• New study looks at long-term outcomes and costs of high-risk non-muscle invasive bladder cancer treatment

    A new research study leveraging a database from the largest equal access health system in the US, the Department of Veteran Affairs offers insight into the outcome of specific treatment patterns for advanced bladder cancer patients. Lead author Dr. Stephen Williams of the University of Texas Medical Branch says it is one of the first comprehensive studies looking at both the outcomes and the costs of treating a potentially lethal and devastating type of bladder cancer.

  • Combination Therapy Protects Against Advanced Marburg Virus Disease

    A new study conducted at the Galveston National Laboratory at The University of Texas Medical Branch at Galveston (UTMB) has shown substantial benefit to combining monoclonal antibodies and the antiviral remdesivir against advanced Marburg virus. The study was published today in Nature Communications.

  • breastfeeding mother and child

    Breast milk can be powerful, but can it stop the new coronavirus?

    There is a lot we do not know about SARS-CoV-2, the virus that causes COVID-19, including how it may interact with human milk. However, researchers at the University of Texas Medical Branch are trying to figure out if breast milk has any innate ability to stop the spread of the virus that causes COVID-19, or if an infected mother can pass antibodies to her breastfeeding child.

  • UTMB study shows spike mutation in COVID-19

    A multidisciplinary team from The University of Texas Medical Branch at Galveston has shown a dominant mutation D614G of the SARS-CoV-2 spike protein enhances viral replication in the upper respiratory airway, which may contribute to the increased transmission of COVID-19. This finding is important in understanding the evolution of SARS-CoV-2 as well as in the development of vaccines and therapeutic antibodies. The study is currently available in Nature.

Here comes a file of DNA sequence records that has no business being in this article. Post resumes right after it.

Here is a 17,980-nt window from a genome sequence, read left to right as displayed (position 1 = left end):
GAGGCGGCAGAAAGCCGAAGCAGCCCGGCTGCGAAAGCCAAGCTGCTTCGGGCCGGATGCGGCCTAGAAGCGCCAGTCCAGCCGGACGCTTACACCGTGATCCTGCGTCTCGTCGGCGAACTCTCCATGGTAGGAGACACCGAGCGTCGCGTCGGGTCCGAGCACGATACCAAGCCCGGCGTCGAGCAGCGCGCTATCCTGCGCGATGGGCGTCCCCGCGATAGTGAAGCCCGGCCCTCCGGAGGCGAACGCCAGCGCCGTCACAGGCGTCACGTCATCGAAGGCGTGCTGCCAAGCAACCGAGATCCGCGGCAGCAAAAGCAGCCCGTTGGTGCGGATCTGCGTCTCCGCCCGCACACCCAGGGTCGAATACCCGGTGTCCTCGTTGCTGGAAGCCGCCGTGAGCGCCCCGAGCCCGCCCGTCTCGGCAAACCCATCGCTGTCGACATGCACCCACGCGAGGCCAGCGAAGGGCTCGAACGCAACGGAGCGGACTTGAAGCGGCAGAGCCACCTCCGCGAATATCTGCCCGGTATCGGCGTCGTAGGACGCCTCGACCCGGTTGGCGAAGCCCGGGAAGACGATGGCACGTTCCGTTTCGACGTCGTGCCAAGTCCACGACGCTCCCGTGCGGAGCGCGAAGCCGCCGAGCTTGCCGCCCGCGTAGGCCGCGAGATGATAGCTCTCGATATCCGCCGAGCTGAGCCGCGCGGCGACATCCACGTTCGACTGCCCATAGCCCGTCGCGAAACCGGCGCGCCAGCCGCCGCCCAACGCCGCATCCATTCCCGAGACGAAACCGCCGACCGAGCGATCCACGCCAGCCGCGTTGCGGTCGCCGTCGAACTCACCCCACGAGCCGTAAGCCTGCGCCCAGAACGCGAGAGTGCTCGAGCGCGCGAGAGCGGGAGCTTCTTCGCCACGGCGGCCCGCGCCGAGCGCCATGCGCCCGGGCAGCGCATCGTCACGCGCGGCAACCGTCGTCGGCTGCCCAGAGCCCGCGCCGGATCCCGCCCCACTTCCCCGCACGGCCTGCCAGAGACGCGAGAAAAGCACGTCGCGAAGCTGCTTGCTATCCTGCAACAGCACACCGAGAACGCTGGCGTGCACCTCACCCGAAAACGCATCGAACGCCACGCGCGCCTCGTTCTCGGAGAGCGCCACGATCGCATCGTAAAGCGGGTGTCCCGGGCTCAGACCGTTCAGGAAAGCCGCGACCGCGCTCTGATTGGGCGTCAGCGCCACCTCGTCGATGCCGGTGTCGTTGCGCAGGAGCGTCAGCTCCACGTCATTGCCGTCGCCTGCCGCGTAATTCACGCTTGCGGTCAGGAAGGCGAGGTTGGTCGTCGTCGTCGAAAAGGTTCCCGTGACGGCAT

• Dr. Suresh Bhavnani banner

    Data science driven by a family need

    Dr. Suresh Bhavnani, a biomedical informatics researcher, was used to dealing with detailed medical data and spreadsheets full of numbers and complex statistics. However, when his mother fractured her hip, the anonymous numbers suddenly became personal.

  • Biological markers graphic

    Biological markers may let doctors know who gets sicker from COVID-19

    For some, COVID-19 can come and go leaving no trace and no symptoms. For others, the disease responsible for the worldwide pandemic can lead to a range of painful symptoms, a trip to an intensive care unit, and even death. How to tell who will be spared and who will be hard hit?

  • rock climbing photo

    $6.3 million grant renews UTMB's Pepper Center

    A specialized research center at The University of Texas Medical Branch at Galveston that helps older adults has received a $6.3 million renewal of its grant from the National Institute on Aging. The Claude D. Pepper Older Americans Independence Center at UTMB has been continually funded since 2000.

  • Mosquito Image from CDC

    Researchers uncovered the Zika virus mutation responsible for quick spread, birth defects

    A multidisciplinary team from The University of Texas Medical Branch at Galveston has uncovered a Zika virus mutation that may be responsible for the explosive viral transmission in 2015/2016 and for the cause of microcephaly (babies with small heads) born to infected pregnant women. The study is currently available in Proceedings of National Academy of Sciences.

  • virus image

    Zika virus hijacks the host cell’s own defense mechanism to cause disease

    How did Zika virus acquire the ability to infect the brain and reproductive tissue to cause its characteristic disease? The answer may lie in a newly observed ability of the virus to use a host cell’s own defense mechanisms as a disguise. A team from The University of Texas Medical Branch at Galveston have published new research that shows the Zika virus evolved to use a host cellular enzyme for its own invasion, potentially explaining the mechanism by which the virus efficiently infects the brain and reproductive tissues, a potential explanation for how the Zika virus causes congenital neurological disorders like microcephaly, found in the newborns of infected mothers.